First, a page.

Microsoft: No tech support for you

I try to get free tech support for Windows XP SP3 and for IE7.

The day Windows XP SP3 was released I advised waiting a long time before installing it. In the three months since, I haven't installed it on a computer that mattered to me. Today, I installed it on a computer that didn't matter much, and it caused a problem. So, I tried to take advantage of the free tech support Microsoft offers for SP3 - and got a lesson in fine print.

The computer shipped with Windows XP SP2 and some vendor utilities installed. It was a good guinea pig for SP3 because there were no user-installed applications and no user-created data files on the machine.

I downloaded and installed SP3 without incident. Then I rebooted and ran Windows Update again to get the latest patches. There were a handful of recent patches, and I installed all of them except for Internet Explorer 7. This too went fine and I rebooted again, little knowing the grief that awaited.

Back to Windows Update to install IE7. As you can see below it found another patch too.


Now however, Windows Update can't install either the patch for the .NET framework or IE7. It politely says that "Some updates were not installed".


Under the error (see below), it says to try again. So I did, but that didn't help. I tried one at a time, but that didn't help either. I rebooted, to no avail.


So I called Microsoft (866-234-6020) hoping to get some of the free tech support for XP SP3 mentioned here. But I didn't qualify.

The free support is for "installation and compatibility". In my case SP3 installed fine so I don't qualify there. And compatibility doesn't seem to include SP3 being compatible with Windows Update.

No Free IE7 Tech Support Either

While on the phone with Microsoft, I have an idea. Because of the problem, I couldn't install Internet Explorer 7 and Microsoft offers free tech support for IE7 too. This page clearly refers to "Free Internet Explorer 7 installation and set-up phone support".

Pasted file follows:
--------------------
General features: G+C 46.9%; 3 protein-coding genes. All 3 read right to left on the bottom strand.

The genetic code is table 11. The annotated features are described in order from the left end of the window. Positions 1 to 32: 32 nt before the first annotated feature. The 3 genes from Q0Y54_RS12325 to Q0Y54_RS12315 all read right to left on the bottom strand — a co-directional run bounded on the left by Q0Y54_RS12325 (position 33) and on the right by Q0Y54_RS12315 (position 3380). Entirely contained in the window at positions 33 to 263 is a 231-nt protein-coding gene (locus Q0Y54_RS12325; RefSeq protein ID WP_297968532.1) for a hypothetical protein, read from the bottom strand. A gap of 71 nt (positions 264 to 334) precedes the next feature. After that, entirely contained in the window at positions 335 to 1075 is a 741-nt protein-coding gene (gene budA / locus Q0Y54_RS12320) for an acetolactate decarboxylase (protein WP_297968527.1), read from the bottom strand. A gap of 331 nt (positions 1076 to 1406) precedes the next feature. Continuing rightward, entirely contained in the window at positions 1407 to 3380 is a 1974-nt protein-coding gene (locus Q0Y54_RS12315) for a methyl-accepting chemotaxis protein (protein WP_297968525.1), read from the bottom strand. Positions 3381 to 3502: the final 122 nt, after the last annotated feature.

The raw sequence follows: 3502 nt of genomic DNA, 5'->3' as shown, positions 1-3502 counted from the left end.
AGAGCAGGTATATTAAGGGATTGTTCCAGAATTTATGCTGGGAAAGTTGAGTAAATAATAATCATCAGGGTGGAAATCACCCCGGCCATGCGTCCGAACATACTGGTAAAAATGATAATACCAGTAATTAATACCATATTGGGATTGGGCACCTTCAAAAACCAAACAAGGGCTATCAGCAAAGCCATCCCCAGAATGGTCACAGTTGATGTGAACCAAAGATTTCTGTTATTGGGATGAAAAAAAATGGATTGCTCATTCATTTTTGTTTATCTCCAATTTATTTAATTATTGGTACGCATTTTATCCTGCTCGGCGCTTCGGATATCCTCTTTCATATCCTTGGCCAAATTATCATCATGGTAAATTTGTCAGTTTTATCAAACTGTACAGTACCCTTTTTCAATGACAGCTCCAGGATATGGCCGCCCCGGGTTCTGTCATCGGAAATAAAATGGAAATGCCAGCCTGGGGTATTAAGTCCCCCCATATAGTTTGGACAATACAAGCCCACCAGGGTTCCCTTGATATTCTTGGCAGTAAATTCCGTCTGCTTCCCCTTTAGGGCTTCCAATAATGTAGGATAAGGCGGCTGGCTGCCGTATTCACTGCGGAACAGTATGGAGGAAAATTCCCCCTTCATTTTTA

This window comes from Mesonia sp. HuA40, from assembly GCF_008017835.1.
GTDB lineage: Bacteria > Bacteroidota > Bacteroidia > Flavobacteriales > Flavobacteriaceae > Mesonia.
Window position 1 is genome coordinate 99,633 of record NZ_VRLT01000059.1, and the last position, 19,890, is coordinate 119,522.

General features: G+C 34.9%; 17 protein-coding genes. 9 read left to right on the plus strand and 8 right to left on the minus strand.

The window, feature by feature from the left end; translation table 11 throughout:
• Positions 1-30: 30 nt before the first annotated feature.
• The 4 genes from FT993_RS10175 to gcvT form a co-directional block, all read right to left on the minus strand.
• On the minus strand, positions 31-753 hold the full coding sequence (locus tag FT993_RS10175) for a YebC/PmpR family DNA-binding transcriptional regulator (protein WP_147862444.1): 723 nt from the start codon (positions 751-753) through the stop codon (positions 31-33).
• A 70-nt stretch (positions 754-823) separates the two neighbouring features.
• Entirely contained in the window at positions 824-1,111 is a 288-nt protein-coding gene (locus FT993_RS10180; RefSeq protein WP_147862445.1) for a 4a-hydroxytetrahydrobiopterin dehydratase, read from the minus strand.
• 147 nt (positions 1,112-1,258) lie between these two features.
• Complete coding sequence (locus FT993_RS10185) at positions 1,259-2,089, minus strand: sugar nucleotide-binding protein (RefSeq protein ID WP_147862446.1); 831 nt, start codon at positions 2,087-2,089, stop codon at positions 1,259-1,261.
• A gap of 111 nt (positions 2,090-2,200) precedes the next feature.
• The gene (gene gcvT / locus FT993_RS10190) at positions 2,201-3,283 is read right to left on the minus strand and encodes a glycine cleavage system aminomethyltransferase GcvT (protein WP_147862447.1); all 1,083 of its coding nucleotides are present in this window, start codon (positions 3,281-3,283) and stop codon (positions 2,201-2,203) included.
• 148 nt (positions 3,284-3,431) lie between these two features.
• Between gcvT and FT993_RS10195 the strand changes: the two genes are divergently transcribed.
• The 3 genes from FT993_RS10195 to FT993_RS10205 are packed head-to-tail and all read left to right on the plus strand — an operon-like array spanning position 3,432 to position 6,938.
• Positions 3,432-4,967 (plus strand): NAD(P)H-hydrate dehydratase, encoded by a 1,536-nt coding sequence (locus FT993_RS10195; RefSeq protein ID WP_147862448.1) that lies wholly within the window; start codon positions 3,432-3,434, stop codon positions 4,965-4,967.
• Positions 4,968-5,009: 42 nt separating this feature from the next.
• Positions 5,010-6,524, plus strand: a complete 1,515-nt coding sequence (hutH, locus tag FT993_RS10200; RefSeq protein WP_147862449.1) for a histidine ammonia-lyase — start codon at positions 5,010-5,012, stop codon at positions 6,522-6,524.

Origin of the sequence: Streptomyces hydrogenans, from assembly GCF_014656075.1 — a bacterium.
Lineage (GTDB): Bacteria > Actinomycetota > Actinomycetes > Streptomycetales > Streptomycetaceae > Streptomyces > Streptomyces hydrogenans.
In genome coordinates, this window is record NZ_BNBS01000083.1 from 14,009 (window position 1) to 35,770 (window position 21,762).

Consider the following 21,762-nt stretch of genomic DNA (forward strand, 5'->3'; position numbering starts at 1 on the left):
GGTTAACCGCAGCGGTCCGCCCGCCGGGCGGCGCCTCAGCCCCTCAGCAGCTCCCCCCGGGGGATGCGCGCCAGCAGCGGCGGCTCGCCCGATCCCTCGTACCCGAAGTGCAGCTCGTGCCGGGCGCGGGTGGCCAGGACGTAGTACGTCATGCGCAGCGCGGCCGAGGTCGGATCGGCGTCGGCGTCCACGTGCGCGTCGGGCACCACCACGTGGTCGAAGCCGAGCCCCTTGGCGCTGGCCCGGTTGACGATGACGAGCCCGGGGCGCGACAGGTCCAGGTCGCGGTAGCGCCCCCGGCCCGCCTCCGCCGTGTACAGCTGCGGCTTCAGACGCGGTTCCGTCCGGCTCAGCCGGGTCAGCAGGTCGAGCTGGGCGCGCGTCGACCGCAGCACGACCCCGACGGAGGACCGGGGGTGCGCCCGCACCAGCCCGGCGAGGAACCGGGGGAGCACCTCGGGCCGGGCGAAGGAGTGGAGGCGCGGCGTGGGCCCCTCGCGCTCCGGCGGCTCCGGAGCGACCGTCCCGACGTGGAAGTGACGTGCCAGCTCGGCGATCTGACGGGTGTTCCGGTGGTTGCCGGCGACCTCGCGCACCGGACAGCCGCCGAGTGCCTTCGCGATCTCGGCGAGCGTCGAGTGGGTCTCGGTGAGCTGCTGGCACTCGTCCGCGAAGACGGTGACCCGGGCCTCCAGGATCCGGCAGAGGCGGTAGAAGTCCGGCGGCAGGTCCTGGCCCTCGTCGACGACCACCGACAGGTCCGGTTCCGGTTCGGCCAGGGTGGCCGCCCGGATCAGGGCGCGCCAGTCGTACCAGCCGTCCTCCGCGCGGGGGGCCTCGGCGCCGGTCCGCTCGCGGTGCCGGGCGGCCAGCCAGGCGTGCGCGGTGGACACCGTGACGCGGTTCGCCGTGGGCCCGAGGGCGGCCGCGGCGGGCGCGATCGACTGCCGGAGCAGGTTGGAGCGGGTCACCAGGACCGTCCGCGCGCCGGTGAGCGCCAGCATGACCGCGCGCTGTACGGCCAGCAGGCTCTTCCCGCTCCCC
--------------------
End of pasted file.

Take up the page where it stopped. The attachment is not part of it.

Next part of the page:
Switching from asking for XP SP3 support to asking for IE7 support stumped the person I was speaking to, and I had to wait on hold while he got a ruling from the judge. Again, I didn't qualify.

Despite the offer of free installation support for IE7 and despite the fact that I couldn't install IE7, the Microsoft person explained that since my problem was really with Windows Update, I didn't quality for the free help.

The patch for the .NET framework did me in. Since it also wouldn't install, this pointed the finger at Windows Update rather than at IE7. Adding insult to injury, Windows Update created the need for this patch by installing the known buggy Service Pack for the .NET framework in the first place, a situation I wrote about back in April (see Don't get burned by Windows Update ).

Lawyers reading this, must find it a hoot. Internet Explorer 7 is installed with Windows Update and there is free telephone support for installing the product. But if Windows Update is the problem, no free support.

After hanging up, I tried Microsoft Update instead of Windows Update, but it failed in the same way. When turning off the machine, automatic updates tried to install a patch, but that failed. At the next boot, automatic updates wanted to install both IE7 and the patch for the .NET framework. I let it try, but it failed in the same way. At the next shutdown, Windows again tried to install a patch. It's confused.

Microsoft offers free tech support for Windows Update too. But that's not on the phone, only by email. I went down that route, filling out the necessary forms and accumulating the required data.

I don't expect it to lead anywhere. For one thing, as you can see from the screen shots above, there is no error code, just a generic warning about "a problem". I checked the event logs and there were no error messages there either. Debugging errors without an error code is really hard, especially by email.

I think it's time for some more Linux postings.

Update: July 22, 2008: This was not a fluke, it happened again on another machine.

See a summary of all my Defensive Computing postings.

About the author

    Michael Horowitz wrote his first computer program in 1973 and has been a computer nerd ever since. He spent more than 20 years working in an IBM mainframe (MVS) environment. He has worked in the research and development group of a large Wall Street financial company, and has been a technical writer for a mainframe software company.

    He teaches a large range of self-developed classes, the underlying theme being Defensive Computing. Michael is an independent computer consultant, working with small businesses and the self-employed. He can be heard weekly on The Personal Computer Show on WBAI.

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